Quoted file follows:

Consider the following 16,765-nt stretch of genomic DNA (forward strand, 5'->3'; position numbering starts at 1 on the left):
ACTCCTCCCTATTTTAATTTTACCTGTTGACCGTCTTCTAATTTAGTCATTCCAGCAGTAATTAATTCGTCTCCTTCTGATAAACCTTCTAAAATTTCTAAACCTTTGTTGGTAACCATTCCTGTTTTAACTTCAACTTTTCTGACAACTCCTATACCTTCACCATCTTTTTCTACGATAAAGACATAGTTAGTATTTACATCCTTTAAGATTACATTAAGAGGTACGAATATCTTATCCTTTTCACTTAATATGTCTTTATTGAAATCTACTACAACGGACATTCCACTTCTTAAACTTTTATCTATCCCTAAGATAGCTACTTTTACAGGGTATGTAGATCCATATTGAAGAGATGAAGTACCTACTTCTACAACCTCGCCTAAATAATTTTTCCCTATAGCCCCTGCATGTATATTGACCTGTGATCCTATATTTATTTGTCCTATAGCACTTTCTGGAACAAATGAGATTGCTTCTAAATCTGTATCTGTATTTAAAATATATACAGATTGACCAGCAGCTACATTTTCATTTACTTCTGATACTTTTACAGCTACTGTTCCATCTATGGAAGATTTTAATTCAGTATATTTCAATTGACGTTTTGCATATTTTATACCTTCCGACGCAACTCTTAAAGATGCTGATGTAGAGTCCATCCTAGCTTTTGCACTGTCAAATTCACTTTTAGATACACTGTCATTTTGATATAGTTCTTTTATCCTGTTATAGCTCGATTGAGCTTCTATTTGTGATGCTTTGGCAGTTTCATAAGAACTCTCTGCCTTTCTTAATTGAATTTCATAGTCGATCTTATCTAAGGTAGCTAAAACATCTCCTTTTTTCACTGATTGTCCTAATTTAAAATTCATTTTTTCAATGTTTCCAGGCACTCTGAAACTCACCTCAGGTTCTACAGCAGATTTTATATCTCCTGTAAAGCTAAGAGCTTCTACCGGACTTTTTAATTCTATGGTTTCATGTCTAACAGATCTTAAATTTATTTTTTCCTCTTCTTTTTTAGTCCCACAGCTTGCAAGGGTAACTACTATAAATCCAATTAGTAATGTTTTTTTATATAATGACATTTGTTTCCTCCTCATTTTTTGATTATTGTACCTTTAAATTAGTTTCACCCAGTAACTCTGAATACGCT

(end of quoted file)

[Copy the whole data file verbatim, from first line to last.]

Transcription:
Consider the following 16,765-nt stretch of genomic DNA (forward strand, 5'->3'; position numbering starts at 1 on the left):
ACTCCTCCCTATTTTAATTTTACCTGTTGACCGTCTTCTAATTTAGTCATTCCAGCAGTAATTAATTCGTCTCCTTCTGATAAACCTTCTAAAATTTCTAAACCTTTGTTGGTAACCATTCCTGTTTTAACTTCAACTTTTCTGACAACTCCTATACCTTCACCATCTTTTTCTACGATAAAGACATAGTTAGTATTTACATCCTTTAAGATTACATTAAGAGGTACGAATATCTTATCCTTTTCACTTAATATGTCTTTATTGAAATCTACTACAACGGACATTCCACTTCTTAAACTTTTATCTATCCCTAAGATAGCTACTTTTACAGGGTATGTAGATCCATATTGAAGAGATGAAGTACCTACTTCTACAACCTCGCCTAAATAATTTTTCCCTATAGCCCCTGCATGTATATTGACCTGTGATCCTATATTTATTTGTCCTATAGCACTTTCTGGAACAAATGAGATTGCTTCTAAATCTGTATCTGTATTTAAAATATATACAGATTGACCAGCAGCTACATTTTCATTTACTTCTGATACTTTTACAGCTACTGTTCCATCTATGGAAGATTTTAATTCAGTATATTTCAATTGACGTTTTGCATATTTTATACCTTCCGACGCAACTCTTAAAGATGCTGATGTAGAGTCCATCCTAGCTTTTGCACTGTCAAATTCACTTTTAGATACACTGTCATTTTGATATAGTTCTTTTATCCTGTTATAGCTCGATTGAGCTTCTATTTGTGATGCTTTGGCAGTTTCATAAGAACTCTCTGCCTTTCTTAATTGAATTTCATAGTCGATCTTATCTAAGGTAGCTAAAACATCTCCTTTTTTCACTGATTGTCCTAATTTAAAATTCATTTTTTCAATGTTTCCAGGCACTCTGAAACTCACCTCAGGTTCTACAGCAGATTTTATATCTCCTGTAAAGCTAAGAGCTTCTACCGGACTTTTTAATTCTATGGTTTCATGTCTAACAGATCTTAAATTTATTTTTTCCTCTTCTTTTTTAGTCCCACAGCTTGCAAGGGTAACTACTATAAATCCAATTAGTAATGTTTTTTTATATAATGACATTTGTTTCCTCCTCATTTTTTGATTATTGTACCTTTAAATTAGTTTCACCCAGTAACTCTGAATACGCT